By Michael Haederle

Snuffing Out Inflammation

Drug Shows Promising Results in Treating Localized Scleroderma in Children, UNM Study Shows

Armani Sanchez was a toddler when her mother Alma discovered a small brown spot underneath her left arm. A doctor told her it was eczema and said it would go away as the girl grew older - but the problem grew worse.

"I noticed where it started spreading to the upper arm," Alma says. "I ended up buying the eczema creams, shampoos, lotions - nothing was helping."

For Alma and her husband José it was the start of an odyssey of medical visits in search of a diagnosis. Armani was seen in Las Cruces and Silver City before a doctor in Albuquerque confirmed a diagnosis of localized scleroderma - scarring and hardening of the skin that results from inflammation.

"When she saw Armani and saw how bad it was, she said, 'I need to send you to somebody who's really good with this,'" Alma says. "That's when we were transferred to Dr. Kalampokis."

Ioannis Kalampokis, MD, PhD, assistant professor in The University of New Mexico Division of Pediatric Rheumatology, sees hundreds of children from all over the state with autoimmune and inflammatory conditions - many of them rare.

As it happened, he was already using a new therapy for treating localized scleroderma in children.

Doctors don't know what causes scleroderma. There is no cure, so they focus on controlling the inflammation with medication. The standard treatment is a combination of steroids and methotrexate, a cancer drug, but it doesn't work for everyone.

Kalampokis was using abatacept off-label in children with localized scleroderma. Abatacept is a drug that interferes with the activation of T cells thought to play a key role in triggering inflammation as part of the body's immune response. Studies in Europe have shown it is effective in adults with localized scleroderma, but it has seldom been used in children with the condition.

Kalampokis served as lead author of a landmark paper recently published in the journal Seminars in Arthritis and Rheumatism with colleagues Aimee Smidt, MD, professor and chair in the Department of Dermatology, and Belina Yi, DO, a resident in the Department of Pediatrics, that describes the successful use of abatacept in eight young UNM patients, including Armani.

"This is the first published paper on abatacept as a treatment for localized scleroderma in children in the world, and the first on either children or adults in the United States," Kalampokis says.

Abatacept, which previously had won FDA approval to treat juvenile arthritis, has a good safety profile, he says. In children with localized scleroderma, it snuffs out the inflammation that damages the skin. "Once you put out the inflammatory response with steroids early in the treatment, the challenge is to actually keep it down so it never comes back," he says.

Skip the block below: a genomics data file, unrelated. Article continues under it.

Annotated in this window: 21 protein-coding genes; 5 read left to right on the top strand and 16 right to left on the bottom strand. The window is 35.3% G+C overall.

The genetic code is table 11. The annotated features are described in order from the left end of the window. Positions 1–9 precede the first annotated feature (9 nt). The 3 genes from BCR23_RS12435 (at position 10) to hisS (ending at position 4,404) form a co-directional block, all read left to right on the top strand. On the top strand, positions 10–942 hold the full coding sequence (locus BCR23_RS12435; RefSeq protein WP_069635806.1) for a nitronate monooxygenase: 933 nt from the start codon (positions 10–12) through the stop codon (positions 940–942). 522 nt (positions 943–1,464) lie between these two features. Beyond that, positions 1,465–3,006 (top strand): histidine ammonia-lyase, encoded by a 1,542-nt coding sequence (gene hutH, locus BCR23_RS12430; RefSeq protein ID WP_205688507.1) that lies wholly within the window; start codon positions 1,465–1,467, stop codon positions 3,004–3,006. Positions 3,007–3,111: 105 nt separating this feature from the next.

Kalampokis started prescribing abatacept for scleroderma patients referred to him by dermatologists. "They had basically failed all other treatments," he says. "I used it in a few patients who had failed previous treatments and observed good outcomes, then I started using it on new patients."

Dermatology chair Aimee Smidt says localized scleroderma is often a very challenging disorder, and patients often see both dermatologists and rheumatologists.

"Dermatologists are taught to use select immunomodulatory medications, but for many patients these are simply not enough," she says. "This study is truly a landmark, in that it will share our experience at UNM successfully treating children with scleroderma in this safe and novel way, and will likely help children with this rare disorder around the country."

The study was a retrospective review of treatments that were provided as part of regular care in the UNM pediatric rheumatology clinic. Kalampokis stresses that further studies will be needed to fully assess the therapeutic potential of abatacept in localized scleroderma.

By the time Kalampokis saw Armani Sanchez in March 2018, her scleroderma had spread to other parts of her body.

The scarring from the disease had reached the point where she couldn't make a fist, touch her shoulder or stretch out her arm. Kalampokis started her on monthly infusions of abatacept, as well as an immunomodulatory drug called mycophenolate and infusions of a steroid.

Armani responded to the regimen immediately, her mother says.

"From the first day when she got the medication, her skin tone changed," Alma says. Her skin lesions stopped progressing, and with the help of physical therapy she gained a greater range of motion in her left wrist and elbow.

Alma credits Kalampokis with turning her daughter's life around and communicating his findings effectively.

"I am so thankful that we found him," she says. "He took every question that I needed to be answered. He still does it to this day."

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